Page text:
Hurtling, JunoDef, Stephen Evens - The Islington, London, 17/10/2019

Hurtling, JunoDef, Stephen Evens – The Islington, London, 17/10/2019

If indeed it’s the geek rather than the meek that shall inherit the earth, then Hurtling are due a bit of a payout.

Don’t get us wrong, the band are dripping in cool, but it’s an inadvertent variety that comes from not giving too much of a shit what anyone thinks.

For a start, the South London trio are wonderfully un-styled. Singer and guitarist Jen Macro looks like she’s dressed to nip out to the shops for a pint of milk rather than perform at a sold out album launch, although we wouldn’t be surprised if her angular hairstyle became an accidental fashion trend all in itself.

Bespectacled bassist Simon Kobayashi, meanwhile, sports a jacket and t-shirt combo that has dress down Friday written all over it, while drummer John Clayton is all straggly heavy metal hair, bobbing in time to his nonchalantly metronomic timekeeping.

So, that’s the somewhat unconventional but undeniable style. What, then, about the content? Well, considering Jen Marco’s links with My Bloody Valentine – she’s been part of the band’s live setup for some years now – this is distinctly un-dreamy, non-shoegazy musical vision. For starters Marco’s guitar seems to swerve the effects boxes for most if not quite the whole time, opting instead for a rawer, scratchier sound that clocks in somewhere between Hendrix in strum mode and Thurston Moore‘s more intricate chord work.

Together with the thick bass tones – Kobayashi appears to be playing at least three of his four strings at any given time – the results are distinctly edgy, not quite angry but certainly brimming with tension and frustration.

The band are here to launch their debut LP Future From Here and they rise to the challenge in literal terms, performing its 10 tracks in album order, from opening track ‘Start’ to the rousing ‘Call To Arms’.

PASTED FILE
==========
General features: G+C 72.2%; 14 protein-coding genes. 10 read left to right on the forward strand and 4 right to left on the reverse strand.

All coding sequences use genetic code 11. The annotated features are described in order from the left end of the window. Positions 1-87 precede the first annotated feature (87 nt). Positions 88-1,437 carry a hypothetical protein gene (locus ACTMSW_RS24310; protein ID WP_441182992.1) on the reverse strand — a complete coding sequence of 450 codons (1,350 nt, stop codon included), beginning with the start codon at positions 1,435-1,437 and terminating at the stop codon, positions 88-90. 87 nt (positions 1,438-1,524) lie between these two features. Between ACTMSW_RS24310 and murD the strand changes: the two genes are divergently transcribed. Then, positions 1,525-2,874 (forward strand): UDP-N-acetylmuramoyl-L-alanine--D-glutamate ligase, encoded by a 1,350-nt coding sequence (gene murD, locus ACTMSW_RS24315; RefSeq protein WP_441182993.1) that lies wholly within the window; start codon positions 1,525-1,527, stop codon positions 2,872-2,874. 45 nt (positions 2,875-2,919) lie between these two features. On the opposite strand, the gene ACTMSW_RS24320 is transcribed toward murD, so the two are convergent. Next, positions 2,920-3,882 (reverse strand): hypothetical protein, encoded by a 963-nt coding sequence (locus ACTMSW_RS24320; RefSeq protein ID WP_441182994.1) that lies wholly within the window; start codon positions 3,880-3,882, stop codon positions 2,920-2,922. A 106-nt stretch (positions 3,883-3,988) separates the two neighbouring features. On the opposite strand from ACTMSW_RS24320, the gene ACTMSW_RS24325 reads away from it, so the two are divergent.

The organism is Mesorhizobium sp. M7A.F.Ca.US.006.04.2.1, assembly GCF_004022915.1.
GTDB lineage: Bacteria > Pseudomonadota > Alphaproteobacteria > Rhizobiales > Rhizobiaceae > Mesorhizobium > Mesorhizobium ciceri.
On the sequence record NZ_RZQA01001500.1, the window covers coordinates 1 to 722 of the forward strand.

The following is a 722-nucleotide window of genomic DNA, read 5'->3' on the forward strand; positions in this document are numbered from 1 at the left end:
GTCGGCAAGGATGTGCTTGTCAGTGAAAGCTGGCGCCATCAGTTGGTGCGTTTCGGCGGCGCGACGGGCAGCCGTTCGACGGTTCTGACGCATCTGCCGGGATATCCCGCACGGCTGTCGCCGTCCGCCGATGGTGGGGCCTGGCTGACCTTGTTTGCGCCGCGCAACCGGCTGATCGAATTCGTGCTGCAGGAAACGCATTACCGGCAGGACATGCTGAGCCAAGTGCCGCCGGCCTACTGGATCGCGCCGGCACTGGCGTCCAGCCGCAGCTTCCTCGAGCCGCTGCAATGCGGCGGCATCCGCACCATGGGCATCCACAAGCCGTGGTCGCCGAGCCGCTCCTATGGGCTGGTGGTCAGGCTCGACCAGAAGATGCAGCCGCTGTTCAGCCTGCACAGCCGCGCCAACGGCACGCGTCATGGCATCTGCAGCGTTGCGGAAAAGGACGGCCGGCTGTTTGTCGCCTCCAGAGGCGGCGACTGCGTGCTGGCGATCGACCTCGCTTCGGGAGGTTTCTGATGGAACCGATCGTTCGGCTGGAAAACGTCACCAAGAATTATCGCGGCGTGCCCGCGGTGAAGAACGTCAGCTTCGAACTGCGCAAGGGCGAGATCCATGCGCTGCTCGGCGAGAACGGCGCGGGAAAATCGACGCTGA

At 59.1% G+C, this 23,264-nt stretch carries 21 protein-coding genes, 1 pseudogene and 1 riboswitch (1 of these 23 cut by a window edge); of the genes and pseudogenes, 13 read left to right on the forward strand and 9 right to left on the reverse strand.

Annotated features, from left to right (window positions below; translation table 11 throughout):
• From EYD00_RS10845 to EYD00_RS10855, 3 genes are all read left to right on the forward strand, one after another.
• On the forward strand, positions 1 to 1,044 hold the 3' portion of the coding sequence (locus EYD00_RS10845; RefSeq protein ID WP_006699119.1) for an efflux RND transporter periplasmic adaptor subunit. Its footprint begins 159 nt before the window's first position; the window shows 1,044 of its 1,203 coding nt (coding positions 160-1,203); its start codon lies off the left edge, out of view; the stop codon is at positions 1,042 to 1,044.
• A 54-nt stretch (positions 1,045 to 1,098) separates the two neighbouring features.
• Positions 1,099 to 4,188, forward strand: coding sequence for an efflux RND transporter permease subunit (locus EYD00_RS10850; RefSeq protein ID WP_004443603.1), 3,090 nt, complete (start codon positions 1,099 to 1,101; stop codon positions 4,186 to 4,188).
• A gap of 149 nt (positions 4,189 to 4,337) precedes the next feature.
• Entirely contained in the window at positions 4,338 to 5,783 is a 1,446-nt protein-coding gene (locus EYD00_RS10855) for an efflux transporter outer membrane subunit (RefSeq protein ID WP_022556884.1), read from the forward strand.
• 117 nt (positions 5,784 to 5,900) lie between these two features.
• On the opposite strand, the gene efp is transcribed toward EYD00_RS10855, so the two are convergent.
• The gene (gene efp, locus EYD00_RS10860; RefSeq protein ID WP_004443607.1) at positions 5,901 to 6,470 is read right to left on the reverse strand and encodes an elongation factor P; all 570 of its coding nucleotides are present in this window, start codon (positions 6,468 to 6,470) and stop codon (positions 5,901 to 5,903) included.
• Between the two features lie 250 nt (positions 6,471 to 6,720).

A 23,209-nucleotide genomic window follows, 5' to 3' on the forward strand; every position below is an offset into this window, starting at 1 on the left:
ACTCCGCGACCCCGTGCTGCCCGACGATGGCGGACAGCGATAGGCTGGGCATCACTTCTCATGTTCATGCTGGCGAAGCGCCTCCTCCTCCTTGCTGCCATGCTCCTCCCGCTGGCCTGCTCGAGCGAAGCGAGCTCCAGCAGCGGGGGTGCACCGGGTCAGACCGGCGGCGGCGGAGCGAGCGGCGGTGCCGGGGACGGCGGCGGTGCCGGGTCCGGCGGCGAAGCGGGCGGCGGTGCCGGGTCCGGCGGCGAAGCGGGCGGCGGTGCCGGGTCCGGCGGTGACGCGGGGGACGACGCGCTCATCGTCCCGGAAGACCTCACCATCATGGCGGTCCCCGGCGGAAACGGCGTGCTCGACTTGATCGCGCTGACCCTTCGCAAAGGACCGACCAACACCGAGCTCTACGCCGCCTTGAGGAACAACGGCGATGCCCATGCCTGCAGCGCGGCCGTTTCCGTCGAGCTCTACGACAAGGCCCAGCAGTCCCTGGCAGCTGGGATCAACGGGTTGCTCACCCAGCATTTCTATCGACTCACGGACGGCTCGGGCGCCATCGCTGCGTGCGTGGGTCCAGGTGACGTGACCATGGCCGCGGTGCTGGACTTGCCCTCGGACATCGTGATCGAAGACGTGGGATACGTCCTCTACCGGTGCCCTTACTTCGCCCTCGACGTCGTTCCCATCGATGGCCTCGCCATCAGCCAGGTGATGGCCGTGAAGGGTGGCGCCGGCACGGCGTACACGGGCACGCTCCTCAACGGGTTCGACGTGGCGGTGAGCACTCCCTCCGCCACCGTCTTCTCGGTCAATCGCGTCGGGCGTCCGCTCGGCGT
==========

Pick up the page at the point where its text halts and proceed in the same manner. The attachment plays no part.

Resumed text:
There’s a touch of hesitancy in their delivery at first, as they find their sonic feet. But by the time of track four, recent single ‘Summer’, they begin to hit their stride, dispatching the song with an extra layer of ferociousness and giving it an elongated crescendo of an ending that brings Sonic Youth‘s freakout heights to mind. Their sound touches on grunge, but also the sideways angles of Pavement and The Breeders and the spontaneous, emotionally melancholy edge of Neil Young too. The songs shift unexpectedly here and there, the strange arrangements suddenly coming into sharp focus for a chorus or a hook, Marco’s strong vocals very much soaring above the mix rather than burying themselves inside it.

All in all, it’s an impressive showing that means the band definitely earn their slices of the impressive triple layered Hurtling cake that’s perched on the merchandise stall. Add two great support sets to the evening, one from the assured sounding, distorted guitar-driven three piece Juno Def, the other from the superbly eccentric Stephen Evens, accompanied only by a Casiotone keyboard and a daft sense of humour, and this turns into quite a party.

The signs are good for Hurtling. If they are hurtling towards anything, it’s success. Piece of cake? They make it seem that way.

Image Paul Maps

God is in the TV is an online music and culture fanzine founded in Cardiff by the editor Bill Cummings in 2003. GIITTV Bill has developed the site with the aid of a team of sub-editors and writers from across Britain, covering a wide range of music from unsigned and independent artists to major releases.